What is the dialectical influence between interlocking peace processes? The scholarship in the field of conflict analysis has identified the occurrence of “interlocking conflicts”—namely, linked conflicts that affect each other—but less attention has been drawn to the linkages between efforts to resolve them. The article focuses on the phenomenon of “interlocking peace processes,” in which parallel peacemaking efforts take place among interlinked conflicts. This article examines how progress in one peace process can influence an interlocking process, and the conditions under which a breakthrough in one process can trigger progress in a parallel process or undermine its advancement. It offers a theoretical framework for the analysis of interlocking peace processes, outlining three main arguments, which rest on three influence patterns: complementing peace processes, competing peace processes, and a paving-the-way peace process. The discussion considers how the mechanisms of diffusion, identity formation, and legitimization serve as dominant tools in these processes. The article uses the interlocking peace processes in the Arab-Israeli conflict as a case study, examining the relationship between four processes in the Middle East: the Israeli- Egyptian, Israeli-Palestinian, Israeli-Jordanian, and Israeli-Syrian peace processes.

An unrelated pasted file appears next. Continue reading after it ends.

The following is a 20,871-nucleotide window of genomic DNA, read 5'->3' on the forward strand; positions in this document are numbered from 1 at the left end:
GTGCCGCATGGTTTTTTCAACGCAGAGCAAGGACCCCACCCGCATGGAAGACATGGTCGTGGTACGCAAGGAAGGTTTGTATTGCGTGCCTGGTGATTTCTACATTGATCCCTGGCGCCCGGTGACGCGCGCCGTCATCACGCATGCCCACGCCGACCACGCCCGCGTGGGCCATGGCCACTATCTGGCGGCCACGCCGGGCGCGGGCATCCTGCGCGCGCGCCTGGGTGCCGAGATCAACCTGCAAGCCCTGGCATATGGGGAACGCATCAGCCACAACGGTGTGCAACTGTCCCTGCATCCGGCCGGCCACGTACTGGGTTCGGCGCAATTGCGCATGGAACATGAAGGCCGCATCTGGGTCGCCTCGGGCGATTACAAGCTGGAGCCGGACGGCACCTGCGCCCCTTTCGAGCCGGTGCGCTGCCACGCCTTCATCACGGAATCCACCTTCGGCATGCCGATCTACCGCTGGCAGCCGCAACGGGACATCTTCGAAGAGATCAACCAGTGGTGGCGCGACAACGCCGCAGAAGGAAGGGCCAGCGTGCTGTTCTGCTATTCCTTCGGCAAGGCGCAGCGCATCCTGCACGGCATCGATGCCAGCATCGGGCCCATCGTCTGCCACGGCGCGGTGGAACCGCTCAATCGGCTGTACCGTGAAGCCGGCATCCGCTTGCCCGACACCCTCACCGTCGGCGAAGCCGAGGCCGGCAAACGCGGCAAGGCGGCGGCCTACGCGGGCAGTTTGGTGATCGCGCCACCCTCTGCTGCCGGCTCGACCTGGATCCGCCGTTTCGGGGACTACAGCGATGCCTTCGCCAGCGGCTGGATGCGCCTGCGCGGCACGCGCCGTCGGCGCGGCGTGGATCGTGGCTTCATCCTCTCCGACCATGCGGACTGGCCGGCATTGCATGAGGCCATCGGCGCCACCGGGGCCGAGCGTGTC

Bibliographical notePublisher Copyright:
© The Author(s) 2022.
- Arab-Israeli conflict
- interlocking conflicts
- peace process